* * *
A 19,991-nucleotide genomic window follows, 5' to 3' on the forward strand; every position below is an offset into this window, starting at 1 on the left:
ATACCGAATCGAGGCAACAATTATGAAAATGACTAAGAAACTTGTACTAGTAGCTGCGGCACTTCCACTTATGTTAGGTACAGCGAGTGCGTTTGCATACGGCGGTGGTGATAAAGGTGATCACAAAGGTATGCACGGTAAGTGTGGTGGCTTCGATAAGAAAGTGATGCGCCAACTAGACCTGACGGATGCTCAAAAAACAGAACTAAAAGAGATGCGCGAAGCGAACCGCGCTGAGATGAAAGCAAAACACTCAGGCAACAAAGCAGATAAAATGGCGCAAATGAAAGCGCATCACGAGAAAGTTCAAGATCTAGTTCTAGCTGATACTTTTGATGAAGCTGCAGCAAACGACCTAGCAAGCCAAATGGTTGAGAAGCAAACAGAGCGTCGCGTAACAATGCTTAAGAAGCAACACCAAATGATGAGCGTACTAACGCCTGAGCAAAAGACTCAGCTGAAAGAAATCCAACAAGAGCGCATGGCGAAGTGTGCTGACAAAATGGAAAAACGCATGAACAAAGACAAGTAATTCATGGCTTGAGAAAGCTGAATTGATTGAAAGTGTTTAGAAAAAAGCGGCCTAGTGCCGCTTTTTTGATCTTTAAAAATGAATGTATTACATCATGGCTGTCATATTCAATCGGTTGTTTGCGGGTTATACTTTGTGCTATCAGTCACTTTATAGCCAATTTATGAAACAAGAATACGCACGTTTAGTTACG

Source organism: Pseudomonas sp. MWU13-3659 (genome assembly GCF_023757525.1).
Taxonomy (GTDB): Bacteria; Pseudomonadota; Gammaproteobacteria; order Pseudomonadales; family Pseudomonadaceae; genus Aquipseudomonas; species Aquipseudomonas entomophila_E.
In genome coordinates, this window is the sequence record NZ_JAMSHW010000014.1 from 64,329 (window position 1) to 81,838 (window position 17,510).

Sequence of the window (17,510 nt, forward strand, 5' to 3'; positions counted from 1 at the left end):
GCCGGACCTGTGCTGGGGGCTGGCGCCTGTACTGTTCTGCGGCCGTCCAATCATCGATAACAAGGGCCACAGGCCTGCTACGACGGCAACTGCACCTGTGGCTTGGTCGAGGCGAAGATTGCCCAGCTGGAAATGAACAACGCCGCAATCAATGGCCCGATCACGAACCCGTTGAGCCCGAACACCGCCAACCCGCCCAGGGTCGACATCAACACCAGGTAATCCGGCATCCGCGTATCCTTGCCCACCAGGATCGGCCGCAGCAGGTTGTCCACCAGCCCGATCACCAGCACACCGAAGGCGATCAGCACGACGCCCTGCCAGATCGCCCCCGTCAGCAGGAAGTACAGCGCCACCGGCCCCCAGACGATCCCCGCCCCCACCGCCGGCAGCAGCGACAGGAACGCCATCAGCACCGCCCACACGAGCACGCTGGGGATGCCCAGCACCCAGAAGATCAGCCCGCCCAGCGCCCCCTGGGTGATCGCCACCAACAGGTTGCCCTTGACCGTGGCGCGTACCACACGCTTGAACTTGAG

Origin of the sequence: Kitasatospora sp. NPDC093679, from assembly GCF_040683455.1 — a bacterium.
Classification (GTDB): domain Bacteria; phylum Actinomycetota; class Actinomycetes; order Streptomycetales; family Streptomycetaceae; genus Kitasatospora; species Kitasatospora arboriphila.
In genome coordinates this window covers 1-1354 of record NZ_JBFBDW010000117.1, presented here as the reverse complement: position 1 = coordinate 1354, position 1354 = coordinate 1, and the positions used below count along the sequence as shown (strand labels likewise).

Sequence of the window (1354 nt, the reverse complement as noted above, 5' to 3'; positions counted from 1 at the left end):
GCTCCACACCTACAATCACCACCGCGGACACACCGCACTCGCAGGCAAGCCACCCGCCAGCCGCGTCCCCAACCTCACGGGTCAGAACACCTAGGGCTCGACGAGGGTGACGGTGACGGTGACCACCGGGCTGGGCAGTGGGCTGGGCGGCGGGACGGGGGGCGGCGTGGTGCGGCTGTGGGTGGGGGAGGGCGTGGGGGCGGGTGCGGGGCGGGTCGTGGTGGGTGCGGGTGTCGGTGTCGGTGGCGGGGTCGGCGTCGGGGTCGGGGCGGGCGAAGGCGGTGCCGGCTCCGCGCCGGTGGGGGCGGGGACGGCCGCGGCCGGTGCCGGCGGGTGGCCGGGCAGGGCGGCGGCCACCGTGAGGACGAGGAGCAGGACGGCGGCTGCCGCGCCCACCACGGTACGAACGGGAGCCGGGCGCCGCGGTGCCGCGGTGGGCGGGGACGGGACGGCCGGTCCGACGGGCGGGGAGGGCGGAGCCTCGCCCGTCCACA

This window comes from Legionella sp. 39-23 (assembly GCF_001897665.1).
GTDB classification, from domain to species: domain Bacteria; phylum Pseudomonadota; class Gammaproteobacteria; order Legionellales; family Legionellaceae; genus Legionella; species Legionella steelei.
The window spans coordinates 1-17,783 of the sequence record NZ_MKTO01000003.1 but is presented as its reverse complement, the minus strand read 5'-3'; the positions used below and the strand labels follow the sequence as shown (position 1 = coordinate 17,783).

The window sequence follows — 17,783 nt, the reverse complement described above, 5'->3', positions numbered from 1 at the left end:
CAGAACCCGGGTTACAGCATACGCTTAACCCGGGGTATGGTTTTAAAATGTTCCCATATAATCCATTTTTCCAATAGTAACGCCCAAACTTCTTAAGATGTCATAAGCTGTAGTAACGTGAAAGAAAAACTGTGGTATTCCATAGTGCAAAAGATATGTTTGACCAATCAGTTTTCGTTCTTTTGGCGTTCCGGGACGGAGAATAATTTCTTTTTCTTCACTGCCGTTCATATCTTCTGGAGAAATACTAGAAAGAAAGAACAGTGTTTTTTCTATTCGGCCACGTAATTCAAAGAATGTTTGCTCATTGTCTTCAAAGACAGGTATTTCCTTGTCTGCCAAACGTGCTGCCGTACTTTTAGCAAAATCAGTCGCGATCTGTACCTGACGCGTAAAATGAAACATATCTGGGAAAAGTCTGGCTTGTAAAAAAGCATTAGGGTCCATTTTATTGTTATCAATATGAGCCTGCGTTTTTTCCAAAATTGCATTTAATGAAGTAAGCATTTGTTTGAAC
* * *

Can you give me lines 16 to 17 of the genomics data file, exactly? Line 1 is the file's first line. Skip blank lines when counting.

The window sequence follows — 17,783 nt, the reverse complement described above, 5'->3', positions numbered from 1 at the left end:
CAGAACCCGGGTTACAGCATACGCTTAACCCGGGGTATGGTTTTAAAATGTTCCCATATAATCCATTTTTCCAATAGTAACGCCCAAACTTCTTAAGATGTCATAAGCTGTAGTAACGTGAAAGAAAAACTGTGGTATTCCATAGTGCAAAAGATATGTTTGACCAATCAGTTTTCGTTCTTTTGGCGTTCCGGGACGGAGAATAATTTCTTTTTCTTCACTGCCGTTCATATCTTCTGGAGAAATACTAGAAAGAAAGAACAGTGTTTTTTCTATTCGGCCACGTAATTCAAAGAATGTTTGCTCATTGTCTTCAAAGACAGGTATTTCCTTGTCTGCCAAACGTGCTGCCGTACTTTTAGCAAAATCAGTCGCGATCTGTACCTGACGCGTAAAATGAAACATATCTGGGAAAAGTCTGGCTTGTAAAAAAGCATTAGGGTCCATTTTATTGTTATCAATATGAGCCTGCGTTTTTTCCAAAATTGCATTTAATGAAGTAAGCATTTGTTTGAAC